Mabel Poulton

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Mabel Poulton
Mabel Poulton portrait.jpg
Mabel Lilian Poulton

(1901-07-29)29 July 1901
Died21 December 1994(1994-12-21) (aged 93)
Years active1920–1938
Richard Phillips(m. 1939)

Mabel Lilian Poulton (29 July 1901 – 21 December 1994) was an English film actress, popular in Britain during the era of silent films. [1] [2]



Born in Bethnal Green, London, England, Poulton worked as a stenographer and entered films by chance. [3] Her first role in George Pearson's Nothing Else Matters (1920) was opposite Betty Balfour, who was also making her debut, and the film was a success. [4] Over the next several years, Poulton was cast in a succession of roles, and usually played feisty or mischievous characters. A petite blonde, she also became well regarded for her fashion style, and was a highly recognisable celebrity. In 1928, she starred in The Constant Nymph by Adrian Brunel and received excellent reviews for her performance. [5] [6] By the end of the decade, she was considered to be one of Britain's leading screen actresses along with Balfour, and was described by critics as Balfour's only serious rival.[ citation needed ]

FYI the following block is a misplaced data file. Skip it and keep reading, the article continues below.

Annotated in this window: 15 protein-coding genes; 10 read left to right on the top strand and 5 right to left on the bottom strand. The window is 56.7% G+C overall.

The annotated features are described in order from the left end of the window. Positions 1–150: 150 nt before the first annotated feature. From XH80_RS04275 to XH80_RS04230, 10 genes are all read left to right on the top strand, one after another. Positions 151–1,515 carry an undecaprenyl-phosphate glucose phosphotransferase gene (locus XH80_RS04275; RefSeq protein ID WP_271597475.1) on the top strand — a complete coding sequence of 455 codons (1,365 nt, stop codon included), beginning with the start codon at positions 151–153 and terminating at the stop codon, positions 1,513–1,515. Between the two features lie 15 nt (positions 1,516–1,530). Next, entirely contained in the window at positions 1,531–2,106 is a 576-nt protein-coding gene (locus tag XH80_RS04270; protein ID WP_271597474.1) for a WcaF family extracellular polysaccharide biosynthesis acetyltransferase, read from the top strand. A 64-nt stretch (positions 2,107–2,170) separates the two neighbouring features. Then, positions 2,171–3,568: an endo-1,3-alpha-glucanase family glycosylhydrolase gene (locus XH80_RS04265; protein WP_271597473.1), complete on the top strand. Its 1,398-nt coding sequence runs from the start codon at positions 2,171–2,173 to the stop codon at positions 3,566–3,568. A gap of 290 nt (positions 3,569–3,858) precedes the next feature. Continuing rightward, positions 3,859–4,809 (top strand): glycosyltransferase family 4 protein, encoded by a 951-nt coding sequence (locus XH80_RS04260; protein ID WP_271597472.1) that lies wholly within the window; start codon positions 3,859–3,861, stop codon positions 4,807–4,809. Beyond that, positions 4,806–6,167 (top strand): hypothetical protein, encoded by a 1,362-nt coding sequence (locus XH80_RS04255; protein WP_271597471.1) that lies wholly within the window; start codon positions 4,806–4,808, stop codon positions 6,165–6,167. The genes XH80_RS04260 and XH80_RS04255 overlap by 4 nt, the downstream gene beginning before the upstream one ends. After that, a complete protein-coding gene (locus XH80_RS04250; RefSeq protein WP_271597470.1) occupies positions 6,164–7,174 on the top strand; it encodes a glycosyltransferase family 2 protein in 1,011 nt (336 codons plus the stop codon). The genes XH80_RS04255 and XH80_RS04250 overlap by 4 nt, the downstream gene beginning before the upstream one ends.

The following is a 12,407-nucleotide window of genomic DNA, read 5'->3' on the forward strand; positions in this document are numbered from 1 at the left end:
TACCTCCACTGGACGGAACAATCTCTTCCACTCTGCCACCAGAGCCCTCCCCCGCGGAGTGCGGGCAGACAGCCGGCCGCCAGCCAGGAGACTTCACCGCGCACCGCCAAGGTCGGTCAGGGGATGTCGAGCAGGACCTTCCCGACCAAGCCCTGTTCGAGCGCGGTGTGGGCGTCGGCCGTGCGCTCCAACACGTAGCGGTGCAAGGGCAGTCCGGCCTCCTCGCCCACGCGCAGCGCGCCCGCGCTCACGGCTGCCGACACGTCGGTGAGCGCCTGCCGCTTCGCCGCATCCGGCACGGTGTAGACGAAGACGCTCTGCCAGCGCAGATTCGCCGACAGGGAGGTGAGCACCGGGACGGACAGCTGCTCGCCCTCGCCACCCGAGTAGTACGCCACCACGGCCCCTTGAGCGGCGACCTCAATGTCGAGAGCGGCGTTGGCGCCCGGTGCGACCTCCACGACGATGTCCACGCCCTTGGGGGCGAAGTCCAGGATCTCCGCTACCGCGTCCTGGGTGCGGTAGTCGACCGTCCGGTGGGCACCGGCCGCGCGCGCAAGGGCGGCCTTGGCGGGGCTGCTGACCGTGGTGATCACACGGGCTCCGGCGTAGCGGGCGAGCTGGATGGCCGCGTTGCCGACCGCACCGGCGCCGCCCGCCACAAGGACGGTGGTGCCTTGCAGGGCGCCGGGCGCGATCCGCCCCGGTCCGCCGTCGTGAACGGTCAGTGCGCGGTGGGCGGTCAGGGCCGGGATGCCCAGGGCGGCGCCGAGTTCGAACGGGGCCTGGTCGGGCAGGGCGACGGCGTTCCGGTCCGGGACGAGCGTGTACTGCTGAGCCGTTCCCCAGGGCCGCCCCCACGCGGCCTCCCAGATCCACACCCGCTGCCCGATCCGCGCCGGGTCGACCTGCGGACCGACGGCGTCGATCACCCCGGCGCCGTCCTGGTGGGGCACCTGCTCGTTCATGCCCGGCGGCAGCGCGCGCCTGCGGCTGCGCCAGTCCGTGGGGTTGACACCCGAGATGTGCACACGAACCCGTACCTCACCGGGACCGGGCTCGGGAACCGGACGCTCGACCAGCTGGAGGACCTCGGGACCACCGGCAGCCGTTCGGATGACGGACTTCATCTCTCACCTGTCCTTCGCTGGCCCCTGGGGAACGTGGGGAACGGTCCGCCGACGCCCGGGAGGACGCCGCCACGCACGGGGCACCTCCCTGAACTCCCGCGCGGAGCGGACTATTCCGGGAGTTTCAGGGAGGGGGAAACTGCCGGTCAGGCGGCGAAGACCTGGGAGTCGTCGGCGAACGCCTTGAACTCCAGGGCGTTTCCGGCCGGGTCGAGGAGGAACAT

The advent of sound film brought a premature end to Poulton's film career. The addition of the microphone revealed Poulton's broad Cockney accent, which was at odds with the characters she had become identified with. Like Clara Bow who faced the same problem as a result of her Brooklyn accent, Poulton struggled to maintain her status. Also, like Bow, she attempted to mount a comeback in the mid-1930s, which was well publicised but unsuccessful. She made her final film appearance in 1938.

Later years and death

She spent her last years writing and re-writing a typescript about a young British starlet who is raped by a film director and who then descends into alcoholism. In biro, at some point of the writing process, she wrote in real names. Thomas Bentley is the director she accuses. [7] They had worked together on two films: The Old Curiosity Shop (1921) and Not Quite a Lady (1928). She died in 1994 in Merton, Surrey, aged 93.


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  1. "Mabel Poulton". BFI. Archived from the original on 21 July 2012.
  2. "First Sound Studio". Evening Star. Washington, D.C. 21 July 1929. p. 15.
  3. Wollstein, Hans J. "Mabel Poulton – Biography, Movie Highlights and Photos". AllMovie.
  4. Brownlow, Kevin (18 September 2011). "Mabel Poulton: Obituaries". The Independent.
  5. MacNab, Geoffrey (30 January 2000). Searching for Stars. ISBN   978-1-4411-8425-2 via Google Books.
  6. "Margaret Kennedy's Story". Evening Star. Washington, D.C. 22 September 1929. p. 2.
  7. Shepperton Babylon (documentary). BBC Four. 2005.